In a substrate-based system, the roots grow in an organic medium with light mixtures (technical pearls and foams) that give them the capacity to retain water while contributing nutrients and helping with airing and drainage. The system is more resistant to cold, speeds up plant growth, and requires less maintenance than hydroponic systems. The main inconvenience is the weight of the substrate, along with the need to use a more complex irrigation system and the fact that, because of the low durability of the substrate, it ends up needing to be fertilized or even replaced.

Inspired in tradition, substrate-based vertical gardens enable plants to grow fast and facilitate maintance, but their weight and need of more complex irrigation systems make them more difficult to integrate. 

Traditional and New Systems

Complementing this classification is a system based on the type and placement of the plant species, which gives rise to two families: the traditional systems of gardens based on climbing plants, and vertical plant beds.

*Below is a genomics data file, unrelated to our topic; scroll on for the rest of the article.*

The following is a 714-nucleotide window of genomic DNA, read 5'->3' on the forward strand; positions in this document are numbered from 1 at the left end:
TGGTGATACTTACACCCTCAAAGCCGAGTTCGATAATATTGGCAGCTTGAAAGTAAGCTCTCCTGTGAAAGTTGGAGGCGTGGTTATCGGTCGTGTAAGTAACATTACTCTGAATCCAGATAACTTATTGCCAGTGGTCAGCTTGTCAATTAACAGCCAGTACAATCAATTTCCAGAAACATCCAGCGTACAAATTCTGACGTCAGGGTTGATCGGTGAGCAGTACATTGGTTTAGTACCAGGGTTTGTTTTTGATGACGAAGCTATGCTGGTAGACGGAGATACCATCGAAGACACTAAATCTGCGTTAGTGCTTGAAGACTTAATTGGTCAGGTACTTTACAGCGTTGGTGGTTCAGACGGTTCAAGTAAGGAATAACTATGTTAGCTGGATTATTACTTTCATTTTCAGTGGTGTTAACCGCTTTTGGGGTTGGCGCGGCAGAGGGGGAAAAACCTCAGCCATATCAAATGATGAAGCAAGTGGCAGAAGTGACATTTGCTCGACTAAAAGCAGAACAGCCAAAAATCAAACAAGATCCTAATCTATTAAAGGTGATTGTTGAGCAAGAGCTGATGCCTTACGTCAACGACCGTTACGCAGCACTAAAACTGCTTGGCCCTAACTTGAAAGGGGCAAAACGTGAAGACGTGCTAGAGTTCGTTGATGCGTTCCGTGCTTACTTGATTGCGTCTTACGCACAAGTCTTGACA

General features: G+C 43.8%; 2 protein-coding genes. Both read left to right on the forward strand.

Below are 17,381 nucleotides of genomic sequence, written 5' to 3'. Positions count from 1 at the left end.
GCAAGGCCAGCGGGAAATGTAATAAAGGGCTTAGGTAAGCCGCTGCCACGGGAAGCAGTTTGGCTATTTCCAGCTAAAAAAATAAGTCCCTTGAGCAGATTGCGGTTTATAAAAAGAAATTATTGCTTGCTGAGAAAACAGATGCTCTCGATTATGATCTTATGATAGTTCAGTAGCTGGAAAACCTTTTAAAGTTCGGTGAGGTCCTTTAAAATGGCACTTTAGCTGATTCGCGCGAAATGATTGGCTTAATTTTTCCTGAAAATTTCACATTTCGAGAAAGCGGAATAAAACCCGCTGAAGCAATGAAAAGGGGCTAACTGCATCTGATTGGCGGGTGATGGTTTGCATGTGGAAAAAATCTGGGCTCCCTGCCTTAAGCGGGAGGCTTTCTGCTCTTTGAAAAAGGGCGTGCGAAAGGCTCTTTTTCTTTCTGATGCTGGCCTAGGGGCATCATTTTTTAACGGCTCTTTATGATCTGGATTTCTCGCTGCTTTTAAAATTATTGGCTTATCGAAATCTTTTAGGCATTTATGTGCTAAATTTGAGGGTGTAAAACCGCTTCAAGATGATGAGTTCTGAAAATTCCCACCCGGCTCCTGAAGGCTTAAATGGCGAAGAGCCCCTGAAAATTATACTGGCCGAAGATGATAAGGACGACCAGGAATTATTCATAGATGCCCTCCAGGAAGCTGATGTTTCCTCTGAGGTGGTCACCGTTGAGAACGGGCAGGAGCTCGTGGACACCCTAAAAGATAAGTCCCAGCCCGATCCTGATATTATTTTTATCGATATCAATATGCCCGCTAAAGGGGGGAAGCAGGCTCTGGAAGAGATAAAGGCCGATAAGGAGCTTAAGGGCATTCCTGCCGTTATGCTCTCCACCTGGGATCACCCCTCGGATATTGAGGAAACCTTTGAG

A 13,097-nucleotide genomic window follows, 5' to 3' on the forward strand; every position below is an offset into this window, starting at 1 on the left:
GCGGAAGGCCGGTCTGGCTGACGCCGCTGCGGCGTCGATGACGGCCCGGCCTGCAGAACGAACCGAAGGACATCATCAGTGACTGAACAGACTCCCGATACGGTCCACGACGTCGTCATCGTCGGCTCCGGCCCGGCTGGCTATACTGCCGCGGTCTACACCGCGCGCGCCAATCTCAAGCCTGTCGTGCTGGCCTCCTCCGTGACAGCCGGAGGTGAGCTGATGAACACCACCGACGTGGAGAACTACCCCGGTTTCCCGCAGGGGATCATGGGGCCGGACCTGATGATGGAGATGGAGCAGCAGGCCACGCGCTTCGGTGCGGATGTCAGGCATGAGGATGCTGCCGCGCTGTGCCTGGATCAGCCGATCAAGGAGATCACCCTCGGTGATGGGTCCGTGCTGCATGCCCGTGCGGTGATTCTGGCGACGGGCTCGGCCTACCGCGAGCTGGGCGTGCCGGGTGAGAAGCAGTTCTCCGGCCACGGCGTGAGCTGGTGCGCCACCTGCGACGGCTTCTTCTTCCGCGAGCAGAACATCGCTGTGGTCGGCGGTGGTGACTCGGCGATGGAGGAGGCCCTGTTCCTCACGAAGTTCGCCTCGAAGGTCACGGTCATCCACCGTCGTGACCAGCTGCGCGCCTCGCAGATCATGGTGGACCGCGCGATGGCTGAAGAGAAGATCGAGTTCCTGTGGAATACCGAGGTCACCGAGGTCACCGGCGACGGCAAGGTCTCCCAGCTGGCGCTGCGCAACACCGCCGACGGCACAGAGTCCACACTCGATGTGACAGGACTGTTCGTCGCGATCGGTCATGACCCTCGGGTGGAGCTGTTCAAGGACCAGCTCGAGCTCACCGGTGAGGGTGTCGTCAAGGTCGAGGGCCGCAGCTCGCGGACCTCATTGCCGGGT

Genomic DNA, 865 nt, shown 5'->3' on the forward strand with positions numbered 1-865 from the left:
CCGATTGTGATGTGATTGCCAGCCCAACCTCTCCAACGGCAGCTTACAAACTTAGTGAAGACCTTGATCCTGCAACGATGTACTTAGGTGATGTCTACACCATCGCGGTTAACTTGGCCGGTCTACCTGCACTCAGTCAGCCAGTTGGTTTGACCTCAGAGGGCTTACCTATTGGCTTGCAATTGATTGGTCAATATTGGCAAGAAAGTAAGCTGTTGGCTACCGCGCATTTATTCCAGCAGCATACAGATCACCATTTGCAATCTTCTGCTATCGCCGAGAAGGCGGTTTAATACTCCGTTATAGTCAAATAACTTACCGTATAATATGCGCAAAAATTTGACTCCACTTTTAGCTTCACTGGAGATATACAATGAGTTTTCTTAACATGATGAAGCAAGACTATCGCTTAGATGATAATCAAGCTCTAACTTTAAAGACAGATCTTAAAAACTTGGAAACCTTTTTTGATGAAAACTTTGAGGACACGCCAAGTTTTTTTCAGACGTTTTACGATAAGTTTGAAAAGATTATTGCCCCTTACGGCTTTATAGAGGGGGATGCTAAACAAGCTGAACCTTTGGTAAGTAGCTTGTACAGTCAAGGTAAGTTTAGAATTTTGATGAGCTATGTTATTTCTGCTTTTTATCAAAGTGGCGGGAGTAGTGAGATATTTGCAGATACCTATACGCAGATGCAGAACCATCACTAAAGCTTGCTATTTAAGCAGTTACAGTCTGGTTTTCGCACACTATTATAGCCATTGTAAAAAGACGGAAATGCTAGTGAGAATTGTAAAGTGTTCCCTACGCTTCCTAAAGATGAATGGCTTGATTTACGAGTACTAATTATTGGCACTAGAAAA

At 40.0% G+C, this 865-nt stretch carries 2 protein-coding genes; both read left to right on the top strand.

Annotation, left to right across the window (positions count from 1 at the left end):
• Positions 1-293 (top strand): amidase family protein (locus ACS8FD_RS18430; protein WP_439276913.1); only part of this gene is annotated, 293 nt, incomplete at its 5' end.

In general, to install a vertical garden, the first element you need is a container on the facade to hold the vegetation and also the necessary substrate. This container can be attached to the facade in different ways. It can be made of plastic or metallic materials, and it is generally modular, hence easily adaptable to the shape and dimensions of the facade to be covered. The container must ensure that the substrate stays in a vertical position, and the less thick it is, the better, while ensuring that the plants can grow.

Shma + Sansiri, Vertical Living Gallery, Bangkok

The container elements can be modular or built on site. The modular systems are composed of quickly assembled prefabricated panels, while the on-site ones are put up layer by layer, in such a way that they can be adapted to any form that the facade may take. For its part, the vegetation can be preplanted (making it possible to put plants that are already grown enough to cover the facade from the start) or planted on the spot.

In vertical garden systems, the facade must be equipped with a system that guarantees a constant water supply, generally through trickle irrigation, using water that gravity brings down from the high part of the facade, to be collected in the lower part by means of drains and recirculated. The system is completed, finally, with the fixing of the container to the wall, usually leaving an air chamber between the green facade and the wall.

Advantages and Inconveniences